Peter Oundjian – Did he approve this message?

25 Oct

Gustav Mahler

Gustav Mahler, spiked hair, eye-liner and a necklace of bullets

Luminato ad,Toronto Star, Saturday, 28 May, 2011

The people who created, approved and distributed the ad for Luminato, exhibit a  distressingly high level of  vulgarity and lack of respect.  It looks like something a young school boy would do to a history book photo, but this ad was done, I think, by adults.  There can be no doubt about the ad’s purpose. Explained in words Luminato will understand, it’s to make moola and put butts in seats.

The authors of this ad thought they were doing their job.  Audience attendance at concerts of western abstract art music is generally down and perhaps the clarity and visceral effects achieved by modern recordings and hefty ticket prices have kept young people glued to their iPods and out of concert seats.  Of course there is the recent economic disaster.

All of the aforementioned and many more subtle factors are driving administrators to make ever more desperate attempts to attract audiences and raise money.  Also reasons I believe, for the bewilderingly ugly advertisement reproduced above.

Peter Oundjian was born in 1955 about the time Leonard Bernstein began to bring his Mahler message to the  public. Bernstein’s passion for Mahler precipitated  today’s glut of Mahler music, particularly his symphonies, cycles of which have been made by every conductor with a recording contract.  Mahler was a welcomed financial boost to the recording industry and symphony orchestra attendance. All five of the recent  Royal Conscergebouw Orchestra concerts in Toronto featured a Mahler symphony and all were mostly sold out. The last of these yearly concerts featured Mahler’s Ninth Symphony.

Tim Rice, the former Washington Post, and Pulitzer Prize winning music critic said he’d rather listen to anything by Rossini then anything by Mahler. I happen to agree. And yet I have as many Mahler CDs in my collection as I have of any other composer save some contemporary favorites and a slew of piano pickers. When I ask myself why I collected all these recorded performances, I am reduced to a few basic answers.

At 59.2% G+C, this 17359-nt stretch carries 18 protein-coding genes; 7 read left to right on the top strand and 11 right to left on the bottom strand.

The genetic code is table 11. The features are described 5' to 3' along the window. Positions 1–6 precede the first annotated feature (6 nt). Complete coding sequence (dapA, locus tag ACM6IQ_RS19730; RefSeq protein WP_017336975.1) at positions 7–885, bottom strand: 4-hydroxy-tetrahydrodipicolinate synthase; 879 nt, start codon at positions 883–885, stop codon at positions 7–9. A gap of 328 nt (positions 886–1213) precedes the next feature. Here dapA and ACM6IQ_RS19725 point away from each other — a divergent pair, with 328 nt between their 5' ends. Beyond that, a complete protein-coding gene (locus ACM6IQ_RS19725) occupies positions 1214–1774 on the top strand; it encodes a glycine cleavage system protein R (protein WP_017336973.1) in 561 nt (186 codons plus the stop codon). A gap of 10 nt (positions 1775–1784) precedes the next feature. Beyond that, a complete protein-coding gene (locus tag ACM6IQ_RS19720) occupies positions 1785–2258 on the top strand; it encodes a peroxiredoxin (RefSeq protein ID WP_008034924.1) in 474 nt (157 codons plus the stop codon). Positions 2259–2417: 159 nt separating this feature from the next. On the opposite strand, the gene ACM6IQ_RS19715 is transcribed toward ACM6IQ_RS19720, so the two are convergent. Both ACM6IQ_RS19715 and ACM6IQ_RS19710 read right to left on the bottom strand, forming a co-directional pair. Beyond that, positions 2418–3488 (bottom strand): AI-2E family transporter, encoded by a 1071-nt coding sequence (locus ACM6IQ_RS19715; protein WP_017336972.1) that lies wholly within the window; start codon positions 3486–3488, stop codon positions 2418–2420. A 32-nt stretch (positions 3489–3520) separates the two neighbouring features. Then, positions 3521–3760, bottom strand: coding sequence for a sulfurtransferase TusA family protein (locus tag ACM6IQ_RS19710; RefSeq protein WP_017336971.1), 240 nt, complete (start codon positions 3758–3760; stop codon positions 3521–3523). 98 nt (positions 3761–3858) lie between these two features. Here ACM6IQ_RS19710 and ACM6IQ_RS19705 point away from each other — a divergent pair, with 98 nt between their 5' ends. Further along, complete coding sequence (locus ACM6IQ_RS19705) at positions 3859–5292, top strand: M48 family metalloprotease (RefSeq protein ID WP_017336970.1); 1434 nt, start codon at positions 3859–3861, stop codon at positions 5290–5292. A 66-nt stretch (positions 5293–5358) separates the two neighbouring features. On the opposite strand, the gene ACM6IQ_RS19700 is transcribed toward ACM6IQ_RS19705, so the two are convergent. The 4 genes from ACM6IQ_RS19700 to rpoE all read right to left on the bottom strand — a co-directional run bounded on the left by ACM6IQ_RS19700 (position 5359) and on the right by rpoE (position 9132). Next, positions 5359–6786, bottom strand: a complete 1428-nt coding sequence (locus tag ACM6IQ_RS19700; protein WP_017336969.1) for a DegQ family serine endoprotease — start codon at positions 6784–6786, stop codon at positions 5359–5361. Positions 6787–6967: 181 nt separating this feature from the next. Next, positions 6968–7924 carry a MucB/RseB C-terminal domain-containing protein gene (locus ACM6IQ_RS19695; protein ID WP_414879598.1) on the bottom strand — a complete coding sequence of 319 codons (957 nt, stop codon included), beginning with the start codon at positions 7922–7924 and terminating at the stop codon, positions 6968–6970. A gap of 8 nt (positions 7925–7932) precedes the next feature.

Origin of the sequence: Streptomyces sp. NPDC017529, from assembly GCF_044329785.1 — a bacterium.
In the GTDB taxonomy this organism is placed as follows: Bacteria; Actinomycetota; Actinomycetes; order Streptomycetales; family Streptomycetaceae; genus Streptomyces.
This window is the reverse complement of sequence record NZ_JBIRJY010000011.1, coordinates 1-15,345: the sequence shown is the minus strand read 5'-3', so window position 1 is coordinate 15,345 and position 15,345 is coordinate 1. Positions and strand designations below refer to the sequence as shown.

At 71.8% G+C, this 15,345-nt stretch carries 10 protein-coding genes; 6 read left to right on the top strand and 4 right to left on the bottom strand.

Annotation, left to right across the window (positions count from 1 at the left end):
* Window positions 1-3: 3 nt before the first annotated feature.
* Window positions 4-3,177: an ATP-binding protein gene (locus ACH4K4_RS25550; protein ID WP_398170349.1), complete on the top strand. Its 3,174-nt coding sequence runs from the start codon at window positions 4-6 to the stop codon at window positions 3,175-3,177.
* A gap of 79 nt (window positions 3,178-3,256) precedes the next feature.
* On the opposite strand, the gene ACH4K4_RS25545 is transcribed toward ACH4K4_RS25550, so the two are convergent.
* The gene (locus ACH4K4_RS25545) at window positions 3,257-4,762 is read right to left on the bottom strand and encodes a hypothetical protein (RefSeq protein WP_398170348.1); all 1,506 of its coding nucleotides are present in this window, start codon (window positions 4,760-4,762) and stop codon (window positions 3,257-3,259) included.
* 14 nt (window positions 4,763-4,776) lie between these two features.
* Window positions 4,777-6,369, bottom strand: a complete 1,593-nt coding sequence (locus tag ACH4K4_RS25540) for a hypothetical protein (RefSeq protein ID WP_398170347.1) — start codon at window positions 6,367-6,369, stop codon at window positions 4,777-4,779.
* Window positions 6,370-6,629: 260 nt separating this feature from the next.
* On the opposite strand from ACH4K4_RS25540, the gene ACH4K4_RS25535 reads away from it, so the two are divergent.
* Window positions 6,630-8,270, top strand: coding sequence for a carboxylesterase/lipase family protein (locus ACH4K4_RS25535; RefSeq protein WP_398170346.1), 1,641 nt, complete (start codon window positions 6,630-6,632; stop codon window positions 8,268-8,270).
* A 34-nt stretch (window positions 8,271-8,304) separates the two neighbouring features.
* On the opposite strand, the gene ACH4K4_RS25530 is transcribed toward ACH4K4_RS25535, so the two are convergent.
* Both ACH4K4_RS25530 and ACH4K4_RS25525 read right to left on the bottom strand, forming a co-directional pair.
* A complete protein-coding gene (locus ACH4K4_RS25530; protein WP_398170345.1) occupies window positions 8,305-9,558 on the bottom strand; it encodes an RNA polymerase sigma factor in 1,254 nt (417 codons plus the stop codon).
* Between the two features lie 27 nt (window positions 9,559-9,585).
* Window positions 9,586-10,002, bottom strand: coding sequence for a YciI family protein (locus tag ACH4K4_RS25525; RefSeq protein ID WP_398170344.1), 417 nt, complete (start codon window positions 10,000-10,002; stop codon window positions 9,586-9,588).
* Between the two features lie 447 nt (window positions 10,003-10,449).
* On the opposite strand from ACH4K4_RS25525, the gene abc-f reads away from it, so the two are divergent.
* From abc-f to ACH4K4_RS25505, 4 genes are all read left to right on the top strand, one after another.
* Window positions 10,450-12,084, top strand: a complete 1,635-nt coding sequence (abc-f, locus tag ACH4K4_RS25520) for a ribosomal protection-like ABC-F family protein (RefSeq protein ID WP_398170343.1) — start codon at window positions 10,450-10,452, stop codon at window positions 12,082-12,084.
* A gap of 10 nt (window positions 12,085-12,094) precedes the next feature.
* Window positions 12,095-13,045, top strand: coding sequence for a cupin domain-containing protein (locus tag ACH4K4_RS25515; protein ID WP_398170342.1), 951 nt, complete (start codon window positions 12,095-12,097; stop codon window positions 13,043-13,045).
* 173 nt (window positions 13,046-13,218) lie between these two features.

Mahler employs vast orchestral resources – who can object to those  hammer strokes of fate? –  and uses them in dramatic ways, usually during climactic movement endings which for length and loudness rival anything in the orchestral repertoire. These are juxtaposed with simple folk tunes,  Klezmer and German beer hall music.  Mahler’s rubatos, combined with passionate string glissandi, contend with any Hollywood depiction of unrequited love. I can only absorb so much of Mahler’s angst. Enough already!  So I listen to  Rossini. (My latest buzz is his opera IL Viaggio a Reims.)

To whom was the Luminato ad addressed? As I gaze at the desecrated face of Mahler, I try to think of anyone I’ve seen at a  Toronto Symphony concert with spiked hair, eye-liner and a necklace of bullets. Or, anyone who socializes with same. The point seems to be, “Let’s shock customers into looking at the ad.” They succeeded. I looked.

The only weakness is the ad’s failure to make me want to attend the concert. Hyperbole. Isn’t it grand? Is hyperbole Mahler’s Fifth or pathetically juvenile marketing stratagems, or both?


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